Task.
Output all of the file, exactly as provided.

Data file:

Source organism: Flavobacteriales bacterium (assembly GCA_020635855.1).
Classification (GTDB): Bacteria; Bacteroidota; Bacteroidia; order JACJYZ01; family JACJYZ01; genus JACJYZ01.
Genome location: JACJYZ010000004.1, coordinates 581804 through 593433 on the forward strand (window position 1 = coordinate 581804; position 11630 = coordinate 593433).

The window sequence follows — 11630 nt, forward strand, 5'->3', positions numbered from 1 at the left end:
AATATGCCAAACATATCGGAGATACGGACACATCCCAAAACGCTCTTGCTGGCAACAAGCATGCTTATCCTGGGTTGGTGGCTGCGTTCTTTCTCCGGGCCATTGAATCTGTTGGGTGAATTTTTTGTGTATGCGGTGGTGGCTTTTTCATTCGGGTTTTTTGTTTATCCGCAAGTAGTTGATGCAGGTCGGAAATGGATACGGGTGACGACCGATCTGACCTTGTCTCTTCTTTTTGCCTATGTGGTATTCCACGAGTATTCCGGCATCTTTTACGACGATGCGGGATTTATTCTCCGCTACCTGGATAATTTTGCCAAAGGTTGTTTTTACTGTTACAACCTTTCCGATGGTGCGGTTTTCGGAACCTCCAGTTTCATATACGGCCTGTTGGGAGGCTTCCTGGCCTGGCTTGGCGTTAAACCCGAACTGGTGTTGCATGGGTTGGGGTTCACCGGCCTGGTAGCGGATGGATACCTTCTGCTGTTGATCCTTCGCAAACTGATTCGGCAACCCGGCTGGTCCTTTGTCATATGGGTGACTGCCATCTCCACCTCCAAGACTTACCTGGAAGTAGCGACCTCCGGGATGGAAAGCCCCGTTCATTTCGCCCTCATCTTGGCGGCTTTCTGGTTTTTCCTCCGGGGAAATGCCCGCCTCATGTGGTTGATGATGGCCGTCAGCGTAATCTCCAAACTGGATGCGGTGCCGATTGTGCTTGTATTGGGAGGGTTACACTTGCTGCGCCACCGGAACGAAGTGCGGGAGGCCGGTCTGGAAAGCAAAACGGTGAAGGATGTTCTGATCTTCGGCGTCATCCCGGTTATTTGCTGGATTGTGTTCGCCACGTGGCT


Source organism: Flavobacteriales bacterium (assembly GCA_020635855.1).
Classification (GTDB): Bacteria; Bacteroidota; Bacteroidia; order JACJYZ01; family JACJYZ01; genus JACJYZ01.
Genome location: JACJYZ010000004.1, coordinates 581804 through 593433 on the forward strand (window position 1 = coordinate 581804; position 11630 = coordinate 593433).

The window sequence follows — 11630 nt, forward strand, 5'->3', positions numbered from 1 at the left end:
AATATGCCAAACATATCGGAGATACGGACACATCCCAAAACGCTCTTGCTGGCAACAAGCATGCTTATCCTGGGTTGGTGGCTGCGTTCTTTCTCCGGGCCATTGAATCTGTTGGGTGAATTTTTTGTGTATGCGGTGGTGGCTTTTTCATTCGGGTTTTTTGTTTATCCGCAAGTAGTTGATGCAGGTCGGAAATGGATACGGGTGACGACCGATCTGACCTTGTCTCTTCTTTTTGCCTATGTGGTATTCCACGAGTATTCCGGCATCTTTTACGACGATGCGGGATTTATTCTCCGCTACCTGGATAATTTTGCCAAAGGTTGTTTTTACTGTTACAACCTTTCCGATGGTGCGGTTTTCGGAACCTCCAGTTTCATATACGGCCTGTTGGGAGGCTTCCTGGCCTGGCTTGGCGTTAAACCCGAACTGGTGTTGCATGGGTTGGGGTTCACCGGCCTGGTAGCGGATGGATACCTTCTGCTGTTGATCCTTCGCAAACTGATTCGGCAACCCGGCTGGTCCTTTGTCATATGGGTGACTGCCATCTCCACCTCCAAGACTTACCTGGAAGTAGCGACCTCCGGGATGGAAAGCCCCGTTCATTTCGCCCTCATCTTGGCGGCTTTCTGGTTTTTCCTCCGGGGAAATGCCCGCCTCATGTGGTTGATGATGGCCGTCAGCGTAATCTCCAAACTGGATGCGGTGCCGATTGTGCTTGTATTGGGAGGGTTACACTTGCTGCGCCACCGGAACGAAGTGCGGGAGGCCGGTCTGGAAAGCAAAACGGTGAAGGATGTTCTGATCTTCGGCGTCATCCCGGTTATTTGCTGGATTGTGTTCGCCACGTGGCT